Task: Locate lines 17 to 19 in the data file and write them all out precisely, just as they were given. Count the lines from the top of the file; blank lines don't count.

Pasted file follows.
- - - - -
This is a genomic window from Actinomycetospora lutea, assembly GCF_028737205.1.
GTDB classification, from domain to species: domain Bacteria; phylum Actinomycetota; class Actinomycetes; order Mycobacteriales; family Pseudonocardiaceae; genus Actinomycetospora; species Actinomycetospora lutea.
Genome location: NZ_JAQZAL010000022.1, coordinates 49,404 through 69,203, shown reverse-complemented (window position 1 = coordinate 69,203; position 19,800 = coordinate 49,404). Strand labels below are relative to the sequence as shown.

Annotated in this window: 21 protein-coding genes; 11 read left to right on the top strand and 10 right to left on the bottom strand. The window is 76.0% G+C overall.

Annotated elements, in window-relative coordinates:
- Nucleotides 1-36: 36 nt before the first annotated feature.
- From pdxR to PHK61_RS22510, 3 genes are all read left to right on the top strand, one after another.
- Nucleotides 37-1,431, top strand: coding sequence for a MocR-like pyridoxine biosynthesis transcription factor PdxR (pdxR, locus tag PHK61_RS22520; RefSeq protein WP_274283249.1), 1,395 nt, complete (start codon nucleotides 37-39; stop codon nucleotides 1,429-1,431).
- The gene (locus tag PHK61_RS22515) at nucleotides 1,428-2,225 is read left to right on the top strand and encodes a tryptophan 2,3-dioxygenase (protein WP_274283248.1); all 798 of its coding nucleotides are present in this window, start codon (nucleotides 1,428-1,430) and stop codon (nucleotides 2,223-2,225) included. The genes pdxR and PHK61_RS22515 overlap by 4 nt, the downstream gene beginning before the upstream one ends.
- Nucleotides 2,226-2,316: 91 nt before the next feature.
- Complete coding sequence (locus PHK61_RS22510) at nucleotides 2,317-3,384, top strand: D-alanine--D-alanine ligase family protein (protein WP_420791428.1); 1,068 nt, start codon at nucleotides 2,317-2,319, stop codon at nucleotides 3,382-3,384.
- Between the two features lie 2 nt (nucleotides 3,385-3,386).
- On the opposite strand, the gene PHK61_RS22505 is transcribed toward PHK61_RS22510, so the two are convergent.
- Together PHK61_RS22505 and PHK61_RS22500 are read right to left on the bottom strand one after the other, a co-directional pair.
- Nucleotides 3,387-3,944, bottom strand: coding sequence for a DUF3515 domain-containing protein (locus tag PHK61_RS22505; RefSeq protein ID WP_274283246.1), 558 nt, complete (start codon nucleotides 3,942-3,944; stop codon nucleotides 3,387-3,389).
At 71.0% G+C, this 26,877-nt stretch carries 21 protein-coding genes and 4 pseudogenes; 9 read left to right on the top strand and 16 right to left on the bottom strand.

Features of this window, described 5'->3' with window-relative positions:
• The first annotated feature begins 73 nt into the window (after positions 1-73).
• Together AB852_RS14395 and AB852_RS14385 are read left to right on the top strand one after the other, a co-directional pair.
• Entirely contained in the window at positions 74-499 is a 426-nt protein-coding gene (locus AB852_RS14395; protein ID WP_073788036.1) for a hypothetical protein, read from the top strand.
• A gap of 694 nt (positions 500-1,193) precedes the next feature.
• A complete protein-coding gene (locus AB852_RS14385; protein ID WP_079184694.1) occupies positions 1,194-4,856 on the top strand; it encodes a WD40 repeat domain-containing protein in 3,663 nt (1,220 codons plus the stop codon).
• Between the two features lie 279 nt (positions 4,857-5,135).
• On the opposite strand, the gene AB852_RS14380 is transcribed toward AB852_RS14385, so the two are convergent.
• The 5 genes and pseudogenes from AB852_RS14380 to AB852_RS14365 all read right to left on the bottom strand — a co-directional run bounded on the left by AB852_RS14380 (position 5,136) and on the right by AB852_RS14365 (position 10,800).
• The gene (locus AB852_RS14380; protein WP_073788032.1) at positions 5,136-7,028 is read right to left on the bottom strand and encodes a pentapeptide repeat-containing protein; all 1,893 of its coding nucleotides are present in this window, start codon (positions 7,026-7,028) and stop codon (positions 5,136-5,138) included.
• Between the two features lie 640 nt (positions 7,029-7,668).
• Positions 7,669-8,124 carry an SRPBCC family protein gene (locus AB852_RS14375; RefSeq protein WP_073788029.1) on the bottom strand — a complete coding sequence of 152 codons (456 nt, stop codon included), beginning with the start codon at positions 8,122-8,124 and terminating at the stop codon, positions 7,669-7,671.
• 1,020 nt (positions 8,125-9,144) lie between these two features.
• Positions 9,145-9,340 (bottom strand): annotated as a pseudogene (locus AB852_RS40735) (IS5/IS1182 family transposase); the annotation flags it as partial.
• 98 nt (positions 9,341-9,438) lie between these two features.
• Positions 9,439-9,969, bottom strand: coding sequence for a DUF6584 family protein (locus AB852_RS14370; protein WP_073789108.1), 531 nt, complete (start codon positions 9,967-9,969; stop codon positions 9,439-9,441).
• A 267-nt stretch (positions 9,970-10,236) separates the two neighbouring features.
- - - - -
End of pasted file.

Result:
Features of this window, described 5'->3' with window-relative positions:
• The first annotated feature begins 73 nt into the window (after positions 1-73).
• Together AB852_RS14395 and AB852_RS14385 are read left to right on the top strand one after the other, a co-directional pair.